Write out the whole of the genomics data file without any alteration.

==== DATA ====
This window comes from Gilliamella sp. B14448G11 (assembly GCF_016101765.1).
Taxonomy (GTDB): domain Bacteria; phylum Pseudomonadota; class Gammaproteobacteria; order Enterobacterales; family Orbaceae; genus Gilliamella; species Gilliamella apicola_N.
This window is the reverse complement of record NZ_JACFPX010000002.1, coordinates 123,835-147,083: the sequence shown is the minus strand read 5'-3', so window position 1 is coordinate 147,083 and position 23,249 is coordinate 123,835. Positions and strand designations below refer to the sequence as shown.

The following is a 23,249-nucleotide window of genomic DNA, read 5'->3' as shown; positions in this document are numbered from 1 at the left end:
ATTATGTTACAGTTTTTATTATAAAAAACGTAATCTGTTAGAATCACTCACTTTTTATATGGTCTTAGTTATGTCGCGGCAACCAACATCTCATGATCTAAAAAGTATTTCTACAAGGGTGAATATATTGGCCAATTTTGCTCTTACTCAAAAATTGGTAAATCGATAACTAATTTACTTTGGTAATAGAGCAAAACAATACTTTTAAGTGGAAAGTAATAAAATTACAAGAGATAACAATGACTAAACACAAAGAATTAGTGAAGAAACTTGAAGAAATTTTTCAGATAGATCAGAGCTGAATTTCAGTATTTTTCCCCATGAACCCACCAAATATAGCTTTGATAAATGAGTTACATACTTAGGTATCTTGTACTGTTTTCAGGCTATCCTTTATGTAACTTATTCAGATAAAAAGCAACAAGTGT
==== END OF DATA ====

This window comes from Gilliamella sp. B14448G11 (assembly GCF_016101765.1).
Taxonomy (GTDB): domain Bacteria; phylum Pseudomonadota; class Gammaproteobacteria; order Enterobacterales; family Orbaceae; genus Gilliamella; species Gilliamella apicola_N.
This window is the reverse complement of record NZ_JACFPX010000002.1, coordinates 123,835-147,083: the sequence shown is the minus strand read 5'-3', so window position 1 is coordinate 147,083 and position 23,249 is coordinate 123,835. Positions and strand designations below refer to the sequence as shown.

The following is a 23,249-nucleotide window of genomic DNA, read 5'->3' as shown; positions in this document are numbered from 1 at the left end:
ATTATGTTACAGTTTTTATTATAAAAAACGTAATCTGTTAGAATCACTCACTTTTTATATGGTCTTAGTTATGTCGCGGCAACCAACATCTCATGATCTAAAAAGTATTTCTACAAGGGTGAATATATTGGCCAATTTTGCTCTTACTCAAAAATTGGTAAATCGATAACTAATTTACTTTGGTAATAGAGCAAAACAATACTTTTAAGTGGAAAGTAATAAAATTACAAGAGATAACAATGACTAAACACAAAGAATTAGTGAAGAAACTTGAAGAAATTTTTCAGATAGATCAGAGCTGAATTTCAGTATTTTTCCCCATGAACCCACCAAATATAGCTTTGATAAATGAGTTACATACTTAGGTATCTTGTACTGTTTTCAGGCTATCCTTTATGTAACTTATTCAGATAAAAAGCAACAAGTGT